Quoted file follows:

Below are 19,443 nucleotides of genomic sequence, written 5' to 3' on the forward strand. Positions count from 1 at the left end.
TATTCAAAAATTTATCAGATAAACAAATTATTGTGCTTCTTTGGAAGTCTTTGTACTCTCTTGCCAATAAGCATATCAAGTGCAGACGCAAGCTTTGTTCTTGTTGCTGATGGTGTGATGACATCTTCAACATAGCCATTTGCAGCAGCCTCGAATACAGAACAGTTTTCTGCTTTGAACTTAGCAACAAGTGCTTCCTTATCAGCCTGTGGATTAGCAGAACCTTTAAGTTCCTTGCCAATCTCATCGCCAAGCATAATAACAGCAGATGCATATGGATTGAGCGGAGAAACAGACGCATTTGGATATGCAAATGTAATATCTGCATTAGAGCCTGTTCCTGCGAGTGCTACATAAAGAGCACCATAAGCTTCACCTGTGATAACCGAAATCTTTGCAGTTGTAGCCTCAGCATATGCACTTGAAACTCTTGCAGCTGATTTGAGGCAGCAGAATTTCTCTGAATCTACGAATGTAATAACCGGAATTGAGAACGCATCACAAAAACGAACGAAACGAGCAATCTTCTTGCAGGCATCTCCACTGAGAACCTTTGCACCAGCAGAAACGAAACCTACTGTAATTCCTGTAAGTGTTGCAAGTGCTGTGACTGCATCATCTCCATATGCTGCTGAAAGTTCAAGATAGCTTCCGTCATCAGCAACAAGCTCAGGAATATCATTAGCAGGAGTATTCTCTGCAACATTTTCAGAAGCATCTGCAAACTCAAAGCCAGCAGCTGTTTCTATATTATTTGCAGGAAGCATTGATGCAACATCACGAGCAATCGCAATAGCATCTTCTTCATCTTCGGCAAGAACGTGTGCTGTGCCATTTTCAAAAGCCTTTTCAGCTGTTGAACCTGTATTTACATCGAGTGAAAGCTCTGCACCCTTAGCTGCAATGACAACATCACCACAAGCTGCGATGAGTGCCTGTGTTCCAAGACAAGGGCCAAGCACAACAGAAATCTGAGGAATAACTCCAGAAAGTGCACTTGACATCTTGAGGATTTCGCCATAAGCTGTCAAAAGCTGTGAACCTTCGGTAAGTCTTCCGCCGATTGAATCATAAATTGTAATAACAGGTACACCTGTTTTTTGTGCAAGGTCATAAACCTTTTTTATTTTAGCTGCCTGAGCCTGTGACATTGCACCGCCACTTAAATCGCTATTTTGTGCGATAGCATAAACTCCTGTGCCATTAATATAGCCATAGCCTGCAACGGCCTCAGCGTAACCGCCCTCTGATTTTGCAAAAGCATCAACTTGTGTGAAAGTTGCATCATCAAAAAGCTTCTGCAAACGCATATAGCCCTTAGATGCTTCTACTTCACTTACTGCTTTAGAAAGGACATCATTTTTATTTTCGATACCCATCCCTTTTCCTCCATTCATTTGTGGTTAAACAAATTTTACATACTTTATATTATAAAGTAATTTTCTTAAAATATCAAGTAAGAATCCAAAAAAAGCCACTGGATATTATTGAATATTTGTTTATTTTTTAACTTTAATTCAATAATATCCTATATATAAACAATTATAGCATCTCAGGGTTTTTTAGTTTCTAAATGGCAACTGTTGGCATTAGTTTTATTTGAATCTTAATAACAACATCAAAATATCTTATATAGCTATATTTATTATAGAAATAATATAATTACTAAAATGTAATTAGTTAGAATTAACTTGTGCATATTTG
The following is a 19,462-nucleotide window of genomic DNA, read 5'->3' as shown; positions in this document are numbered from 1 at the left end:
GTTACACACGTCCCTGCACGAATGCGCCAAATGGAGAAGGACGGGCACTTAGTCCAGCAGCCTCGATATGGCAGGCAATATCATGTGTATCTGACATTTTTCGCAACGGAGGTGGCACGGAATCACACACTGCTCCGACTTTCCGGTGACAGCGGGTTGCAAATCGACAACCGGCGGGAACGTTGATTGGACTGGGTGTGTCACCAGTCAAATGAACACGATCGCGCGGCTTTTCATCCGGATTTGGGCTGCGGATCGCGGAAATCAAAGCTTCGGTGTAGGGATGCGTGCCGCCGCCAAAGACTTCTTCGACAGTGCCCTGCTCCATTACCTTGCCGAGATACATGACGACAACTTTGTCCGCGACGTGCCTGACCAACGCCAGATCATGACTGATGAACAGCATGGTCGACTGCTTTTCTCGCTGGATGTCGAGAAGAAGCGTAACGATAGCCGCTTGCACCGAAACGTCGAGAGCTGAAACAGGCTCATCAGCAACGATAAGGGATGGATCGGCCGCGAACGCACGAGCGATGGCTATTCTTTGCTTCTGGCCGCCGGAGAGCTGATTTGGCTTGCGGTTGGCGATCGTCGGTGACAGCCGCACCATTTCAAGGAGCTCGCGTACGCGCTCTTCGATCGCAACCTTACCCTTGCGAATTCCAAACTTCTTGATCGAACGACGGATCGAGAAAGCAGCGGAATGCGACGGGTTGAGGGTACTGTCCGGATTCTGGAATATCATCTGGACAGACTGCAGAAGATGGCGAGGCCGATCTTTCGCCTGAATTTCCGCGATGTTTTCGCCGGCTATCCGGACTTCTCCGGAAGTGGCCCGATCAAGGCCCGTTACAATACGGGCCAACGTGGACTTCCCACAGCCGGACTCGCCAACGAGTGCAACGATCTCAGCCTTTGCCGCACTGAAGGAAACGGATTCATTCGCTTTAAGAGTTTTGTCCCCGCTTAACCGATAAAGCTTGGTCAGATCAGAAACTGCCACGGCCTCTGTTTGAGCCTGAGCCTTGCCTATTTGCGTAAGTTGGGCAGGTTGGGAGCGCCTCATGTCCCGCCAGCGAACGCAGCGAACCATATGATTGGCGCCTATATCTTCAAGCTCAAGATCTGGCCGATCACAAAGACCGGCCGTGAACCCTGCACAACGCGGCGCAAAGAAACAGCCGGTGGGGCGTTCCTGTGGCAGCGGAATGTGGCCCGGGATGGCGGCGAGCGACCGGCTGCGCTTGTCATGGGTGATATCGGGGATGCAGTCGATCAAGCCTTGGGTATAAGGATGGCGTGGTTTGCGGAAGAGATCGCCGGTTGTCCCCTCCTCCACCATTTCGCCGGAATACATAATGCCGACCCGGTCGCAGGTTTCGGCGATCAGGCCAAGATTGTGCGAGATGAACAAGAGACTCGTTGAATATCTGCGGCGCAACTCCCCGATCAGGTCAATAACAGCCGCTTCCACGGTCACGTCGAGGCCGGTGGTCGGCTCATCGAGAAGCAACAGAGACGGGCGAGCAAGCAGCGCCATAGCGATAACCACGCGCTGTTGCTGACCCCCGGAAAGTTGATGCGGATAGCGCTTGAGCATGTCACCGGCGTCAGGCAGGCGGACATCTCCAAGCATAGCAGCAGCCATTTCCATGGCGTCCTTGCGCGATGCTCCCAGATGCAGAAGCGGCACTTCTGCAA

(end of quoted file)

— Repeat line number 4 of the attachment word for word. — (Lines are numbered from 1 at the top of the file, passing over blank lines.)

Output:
GTTACACACGTCCCTGCACGAATGCGCCAAATGGAGAAGGACGGGCACTTAGTCCAGCAGCCTCGATATGGCAGGCAATATCATGTGTATCTGACATTTTTCGCAACGGAGGTGGCACGGAATCACACACTGCTCCGACTTTCCGGTGACAGCGGGTTGCAAATCGACAACCGGCGGGAACGTTGATTGGACTGGGTGTGTCACCAGTCAAATGAACACGATCGCGCGGCTTTTCATCCGGATTTGGGCTGCGGATCGCGGAAATCAAAGCTTCGGTGTAGGGATGCGTGCCGCCGCCAAAGACTTCTTCGACAGTGCCCTGCTCCATTACCTTGCCGAGATACATGACGACAACTTTGTCCGCGACGTGCCTGACCAACGCCAGATCATGACTGATGAACAGCATGGTCGACTGCTTTTCTCGCTGGATGTCGAGAAGAAGCGTAACGATAGCCGCTTGCACCGAAACGTCGAGAGCTGAAACAGGCTCATCAGCAACGATAAGGGATGGATCGGCCGCGAACGCACGAGCGATGGCTATTCTTTGCTTCTGGCCGCCGGAGAGCTGATTTGGCTTGCGGTTGGCGATCGTCGGTGACAGCCGCACCATTTCAAGGAGCTCGCGTACGCGCTCTTCGATCGCAACCTTACCCTTGCGAATTCCAAACTTCTTGATCGAACGACGGATCGAGAAAGCAGCGGAATGCGACGGGTTGAGGGTACTGTCCGGATTCTGGAATATCATCTGGACAGACTGCAGAAGATGGCGAGGCCGATCTTTCGCCTGAATTTCCGCGATGTTTTCGCCGGCTATCCGGACTTCTCCGGAAGTGGCCCGATCAAGGCCCGTTACAATACGGGCCAACGTGGACTTCCCACAGCCGGACTCGCCAACGAGTGCAACGATCTCAGCCTTTGCCGCACTGAAGGAAACGGATTCATTCGCTTTAAGAGTTTTGTCCCCGCTTAACCGATAAAGCTTGGTCAGATCAGAAACTGCCACGGCCTCTGTTTGAGCCTGAGCCTTGCCTATTTGCGTAAGTTGGGCAGGTTGGGAGCGCCTCATGTCCCGCCAGCGAACGCAGCGAACCATATGATTGGCGCCTATATCTTCAAGCTCAAGATCTGGCCGATCACAAAGACCGGCCGTGAACCCTGCACAACGCGGCGCAAAGAAACAGCCGGTGGGGCGTTCCTGTGGCAGCGGAATGTGGCCCGGGATGGCGGCGAGCGACCGGCTGCGCTTGTCATGGGTGATATCGGGGATGCAGTCGATCAAGCCTTGGGTATAAGGATGGCGTGGTTTGCGGAAGAGATCGCCGGTTGTCCCCTCCTCCACCATTTCGCCGGAATACATAATGCCGACCCGGTCGCAGGTTTCGGCGATCAGGCCAAGATTGTGCGAGATGAACAAGAGACTCGTTGAATATCTGCGGCGCAACTCCCCGATCAGGTCAATAACAGCCGCTTCCACGGTCACGTCGAGGCCGGTGGTCGGCTCATCGAGAAGCAACAGAGACGGGCGAGCAAGCAGCGCCATAGCGATAACCACGCGCTGTTGCTGACCCCCGGAAAGTTGATGCGGATAGCGCTTGAGCATGTCACCGGCGTCAGGCAGGCGGACATCTCCAAGCATAGCAGCAGCCATTTCCATGGCGTCCTTGCGCGATGCTCCCAGATGCAGAAGCGGCACTTCTGCAA